My Life is filled with “ish” things. Sometimes I am definitively YES or NO on an issue, but mostly, I exist in shades of grayish. I love pizza, but NY style not Chicago or worse, cafeteria (blech). I love chicken broth, but it has to be homemade, not from bullion (gross). I love my family and friends, but that doesn’t mean that they don’t royally piss me off at times. Things are not as binary as they appear. In an ever-changing world, we are learning to see sexuality, race, culture, and religion on a similar continuum, with more “ish,” and less dogma. For example, though I am raising my children in the Unitarian Universalist faith, their father was raised in the Jewish faith…sort of. He identifies culturally as a Jew, if not religiously. We celebrate certain Jewish holidays and traditions in our home and with our extended family. We like to joke that we are truly Jew-ish, as opposed to the real Jews in the world.
Disabled-ish. There’s a word that you don’t really hear. Most people would not consider whether or not one is handicapped to be ishy: they would think that one is or isn’t as determined by a doctor. But there is an entire population of us who live in this nebulous area between functional, whole, healthy and debilitated. Sometimes we oscillate month to month, week to week, or even day to day. I realize that it can be very confusing for people to see us going to the gym and working out one day and using a handicapped parking placard the next day. It’s confusing for us too. Learning to recognize and honor our energy limits is one of the hardest parts of being a disabled-ish person.
In my world of EDS, everything I do will either strengthen or ruin me. If I stand with proper posture, I build core muscles that hold my weak spine in place and send strong signals through my nerves, allowing my muscles to work well that day. If I slouch, a hip pops out, vital organs shift causing all kinds of problems, and I get a migraine. During good cycles, which could last weeks or months, you might see me gardening, laughing, dancing, walking my dog, playing with my kids, running errands, helping friends, etc. During flares, which could last a day, or weeks and months, you will see me out and about living my Life – I don’t get to take more than short breaks from my responsibilities. But I walk slower. I clutch the grocery cart for support. I have my TENS unit on. I may even use my handicapped parking pass, because things are really bad inside, and you just can’t read me well enough to know. I will probably still smile at you when I hurt: that moment of human connection might be the only moment in my day when I take my mind off of how bad I feel. But the smile doesn’t reach my eyes.
Lately people are raising awareness about what it’s like to live with an Invisible Illness. What it’s like for me, is sometimes I get really annoyed that my problem is so “invisible” to people, because I feel like I’m being Captain Obvious, if people were to just open their eyes and pay attention. In church this week, my minister preached about how people have a habit of saying “how are you?” and “fine,” but no one really means either one of those things. She asked us to face our neighbor and say “I see you,” and really, really mean it.
As “The Malleable Mom” (the world’s worst superhero), I am blessed with a host of completely useless superpowers: Ultra Sensitivity to light and noise (really only good for cowering under pillows from my nemesis, The Lawn Mower), bendy appendages (but not cool, like Elastigirl. I just get hurt a lot.), heightened sense of smell (great at picking out who has a drinking problem – alcoholics beware.) But the one super power I possess which I have often used for good is the ability to try to really see people. I notice when their smile doesn’t reach their eyes. I see it when they slightly limp. I hear it when they have congestion in their nose or throat. I notice when their voice is tired or deflated. And I have another power: the nerve to ask them about it and the patience to really listen to the answer, or sometimes, the non-answer they are giving me. I even ask follow up questions, if I think they are giving me an “I’m fine” answer. And I miss sometimes. It’s inevitable – I’ve got a lot on my mind these days, and I am only human. That’s what I tell myself when other people miss connecting with me. We all have our private battles we are fighting.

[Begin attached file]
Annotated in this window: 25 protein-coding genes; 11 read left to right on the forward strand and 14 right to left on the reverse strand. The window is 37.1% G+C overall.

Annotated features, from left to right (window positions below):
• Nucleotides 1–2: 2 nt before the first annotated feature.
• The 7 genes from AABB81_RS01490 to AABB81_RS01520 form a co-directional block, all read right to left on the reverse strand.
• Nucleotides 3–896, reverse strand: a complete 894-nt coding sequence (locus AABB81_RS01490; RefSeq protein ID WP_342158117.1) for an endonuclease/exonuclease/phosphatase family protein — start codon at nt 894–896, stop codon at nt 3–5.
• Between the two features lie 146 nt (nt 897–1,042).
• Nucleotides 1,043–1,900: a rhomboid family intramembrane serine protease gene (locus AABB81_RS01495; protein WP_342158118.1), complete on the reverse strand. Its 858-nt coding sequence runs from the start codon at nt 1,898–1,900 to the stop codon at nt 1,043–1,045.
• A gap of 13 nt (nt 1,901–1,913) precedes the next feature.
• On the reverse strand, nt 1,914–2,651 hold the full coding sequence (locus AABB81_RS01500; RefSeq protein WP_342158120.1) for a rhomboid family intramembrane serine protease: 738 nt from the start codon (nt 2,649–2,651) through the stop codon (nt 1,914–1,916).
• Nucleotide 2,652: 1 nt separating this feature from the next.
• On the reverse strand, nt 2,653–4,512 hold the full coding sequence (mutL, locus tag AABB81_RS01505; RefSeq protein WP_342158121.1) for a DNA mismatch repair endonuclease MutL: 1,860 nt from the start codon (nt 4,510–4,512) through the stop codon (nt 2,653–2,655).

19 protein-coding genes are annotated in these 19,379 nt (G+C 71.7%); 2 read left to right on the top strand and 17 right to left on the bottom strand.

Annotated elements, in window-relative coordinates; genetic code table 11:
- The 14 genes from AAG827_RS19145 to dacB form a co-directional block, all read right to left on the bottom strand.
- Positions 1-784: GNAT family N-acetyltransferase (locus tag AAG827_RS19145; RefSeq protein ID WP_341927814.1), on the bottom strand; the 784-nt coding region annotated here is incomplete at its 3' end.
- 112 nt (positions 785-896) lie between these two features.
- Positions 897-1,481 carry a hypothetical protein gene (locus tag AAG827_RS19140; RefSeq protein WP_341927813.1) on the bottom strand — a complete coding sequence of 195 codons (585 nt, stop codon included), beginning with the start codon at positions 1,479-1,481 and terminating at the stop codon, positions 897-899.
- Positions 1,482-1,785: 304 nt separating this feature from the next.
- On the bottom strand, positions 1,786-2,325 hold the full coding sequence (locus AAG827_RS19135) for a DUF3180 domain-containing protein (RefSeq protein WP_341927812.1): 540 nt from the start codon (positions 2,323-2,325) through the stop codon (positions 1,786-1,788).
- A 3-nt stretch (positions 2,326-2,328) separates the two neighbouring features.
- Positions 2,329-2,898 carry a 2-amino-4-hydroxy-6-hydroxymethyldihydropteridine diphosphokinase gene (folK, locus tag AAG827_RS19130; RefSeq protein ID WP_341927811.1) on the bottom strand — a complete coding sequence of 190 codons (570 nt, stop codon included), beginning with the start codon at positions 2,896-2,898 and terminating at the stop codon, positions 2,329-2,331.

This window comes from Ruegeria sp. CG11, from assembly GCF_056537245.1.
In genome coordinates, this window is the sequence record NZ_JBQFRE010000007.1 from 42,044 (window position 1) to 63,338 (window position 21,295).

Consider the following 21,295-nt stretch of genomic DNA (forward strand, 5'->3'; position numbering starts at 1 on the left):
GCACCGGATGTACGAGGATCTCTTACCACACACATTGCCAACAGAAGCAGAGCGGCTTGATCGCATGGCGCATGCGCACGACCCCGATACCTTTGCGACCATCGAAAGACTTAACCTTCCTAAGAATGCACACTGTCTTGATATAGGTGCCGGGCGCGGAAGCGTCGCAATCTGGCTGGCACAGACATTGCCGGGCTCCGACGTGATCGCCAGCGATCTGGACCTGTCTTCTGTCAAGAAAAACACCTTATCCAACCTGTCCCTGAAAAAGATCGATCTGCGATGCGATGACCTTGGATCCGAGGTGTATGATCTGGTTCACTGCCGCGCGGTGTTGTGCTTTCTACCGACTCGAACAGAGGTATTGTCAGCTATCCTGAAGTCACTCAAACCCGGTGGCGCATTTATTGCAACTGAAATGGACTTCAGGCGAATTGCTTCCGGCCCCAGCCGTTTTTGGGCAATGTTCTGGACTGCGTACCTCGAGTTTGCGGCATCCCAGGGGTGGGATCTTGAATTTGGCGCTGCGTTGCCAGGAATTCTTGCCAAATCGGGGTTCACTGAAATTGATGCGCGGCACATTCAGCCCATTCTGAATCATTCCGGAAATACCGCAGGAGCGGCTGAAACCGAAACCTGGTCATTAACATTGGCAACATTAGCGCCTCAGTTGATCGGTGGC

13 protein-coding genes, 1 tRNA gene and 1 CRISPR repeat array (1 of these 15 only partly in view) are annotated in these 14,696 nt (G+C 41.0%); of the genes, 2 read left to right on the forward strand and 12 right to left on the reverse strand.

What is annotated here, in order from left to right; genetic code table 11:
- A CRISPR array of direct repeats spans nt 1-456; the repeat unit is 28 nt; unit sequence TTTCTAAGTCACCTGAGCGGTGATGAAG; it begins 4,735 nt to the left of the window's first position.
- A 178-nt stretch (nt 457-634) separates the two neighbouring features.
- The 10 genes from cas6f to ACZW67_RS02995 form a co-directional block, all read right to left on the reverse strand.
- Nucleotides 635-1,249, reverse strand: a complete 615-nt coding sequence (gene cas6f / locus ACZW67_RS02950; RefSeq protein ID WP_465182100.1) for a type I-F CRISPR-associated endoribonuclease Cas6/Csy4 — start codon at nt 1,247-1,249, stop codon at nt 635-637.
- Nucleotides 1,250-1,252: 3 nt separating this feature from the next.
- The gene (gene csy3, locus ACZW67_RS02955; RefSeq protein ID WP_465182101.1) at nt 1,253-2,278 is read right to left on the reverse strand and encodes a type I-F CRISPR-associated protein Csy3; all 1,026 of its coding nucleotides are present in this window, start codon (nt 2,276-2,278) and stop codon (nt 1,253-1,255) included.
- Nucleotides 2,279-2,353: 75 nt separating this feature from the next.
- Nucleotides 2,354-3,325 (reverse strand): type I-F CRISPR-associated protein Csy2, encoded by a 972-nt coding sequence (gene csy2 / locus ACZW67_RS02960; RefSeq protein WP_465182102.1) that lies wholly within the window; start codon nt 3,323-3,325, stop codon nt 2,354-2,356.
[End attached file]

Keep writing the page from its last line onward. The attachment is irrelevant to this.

And let’s get real about the “I’m fine” answer: I use it all the time. But that is mostly because I have a pretty good sense of who is asking “how are you” but doesn’t really want to know. I tried to answer people honestly for a while. But after 25-45 seconds, when their eyes would start to glaze over and the tension would mount, I could see they were in way over their head. And lest you think I usually drop a gigantic TMI anvil on people’s head, these were just the people who were asking me how my kids and I were doing, medically. I decided to answer them honestly. So now, “we’re fine,” unless someone like me is crafty enough to probe deeper. (Few people do.)
So here is my $0.02: if there is a disabledish person in your Life, practice your Good Samaritan skills. Ask them how they are. Blow off their first answer. Ask them again, and just listen to whatever comes out. You don’t need to know what to say. That same minister I spoke of visits prison inmates for counseling.* She greeted one prisoner recently: “It’s good to see you!” He said, “Reverend, it’s good to be seen.”
Who are the Invisible people in your Life?
* the program is the Arthur Hansen Prison Ministry Program of the UUCA in Annapolis, MD. It is pretty amazing.